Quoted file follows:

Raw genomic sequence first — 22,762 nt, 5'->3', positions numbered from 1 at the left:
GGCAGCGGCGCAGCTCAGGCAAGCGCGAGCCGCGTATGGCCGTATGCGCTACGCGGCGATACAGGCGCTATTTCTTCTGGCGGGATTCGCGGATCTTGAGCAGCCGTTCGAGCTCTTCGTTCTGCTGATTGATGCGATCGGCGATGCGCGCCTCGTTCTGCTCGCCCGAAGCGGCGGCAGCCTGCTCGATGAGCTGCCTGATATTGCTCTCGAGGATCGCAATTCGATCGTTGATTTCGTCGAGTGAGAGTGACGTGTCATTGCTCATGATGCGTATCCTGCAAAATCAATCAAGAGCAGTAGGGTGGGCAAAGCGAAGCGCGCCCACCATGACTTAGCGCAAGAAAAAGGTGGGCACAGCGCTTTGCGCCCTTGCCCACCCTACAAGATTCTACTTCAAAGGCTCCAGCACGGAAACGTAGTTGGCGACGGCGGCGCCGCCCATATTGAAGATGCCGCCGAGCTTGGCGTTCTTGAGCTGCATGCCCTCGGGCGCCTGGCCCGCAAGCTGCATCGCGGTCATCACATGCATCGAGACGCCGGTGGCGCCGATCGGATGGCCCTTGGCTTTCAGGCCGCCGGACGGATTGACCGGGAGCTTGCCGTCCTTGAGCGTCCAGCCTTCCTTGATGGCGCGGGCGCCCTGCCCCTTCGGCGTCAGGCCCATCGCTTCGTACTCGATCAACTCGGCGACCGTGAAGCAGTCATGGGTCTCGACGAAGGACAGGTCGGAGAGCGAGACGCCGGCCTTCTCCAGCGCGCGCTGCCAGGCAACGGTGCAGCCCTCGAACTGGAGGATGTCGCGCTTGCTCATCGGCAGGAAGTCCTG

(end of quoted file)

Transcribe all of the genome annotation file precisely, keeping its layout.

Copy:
Raw genomic sequence first — 22,762 nt, 5'->3', positions numbered from 1 at the left:
GGCAGCGGCGCAGCTCAGGCAAGCGCGAGCCGCGTATGGCCGTATGCGCTACGCGGCGATACAGGCGCTATTTCTTCTGGCGGGATTCGCGGATCTTGAGCAGCCGTTCGAGCTCTTCGTTCTGCTGATTGATGCGATCGGCGATGCGCGCCTCGTTCTGCTCGCCCGAAGCGGCGGCAGCCTGCTCGATGAGCTGCCTGATATTGCTCTCGAGGATCGCAATTCGATCGTTGATTTCGTCGAGTGAGAGTGACGTGTCATTGCTCATGATGCGTATCCTGCAAAATCAATCAAGAGCAGTAGGGTGGGCAAAGCGAAGCGCGCCCACCATGACTTAGCGCAAGAAAAAGGTGGGCACAGCGCTTTGCGCCCTTGCCCACCCTACAAGATTCTACTTCAAAGGCTCCAGCACGGAAACGTAGTTGGCGACGGCGGCGCCGCCCATATTGAAGATGCCGCCGAGCTTGGCGTTCTTGAGCTGCATGCCCTCGGGCGCCTGGCCCGCAAGCTGCATCGCGGTCATCACATGCATCGAGACGCCGGTGGCGCCGATCGGATGGCCCTTGGCTTTCAGGCCGCCGGACGGATTGACCGGGAGCTTGCCGTCCTTGAGCGTCCAGCCTTCCTTGATGGCGCGGGCGCCCTGCCCCTTCGGCGTCAGGCCCATCGCTTCGTACTCGATCAACTCGGCGACCGTGAAGCAGTCATGGGTCTCGACGAAGGACAGGTCGGAGAGCGAGACGCCGGCCTTCTCCAGCGCGCGCTGCCAGGCAACGGTGCAGCCCTCGAACTGGAGGATGTCGCGCTTGCTCATCGGCAGGAAGTCCTG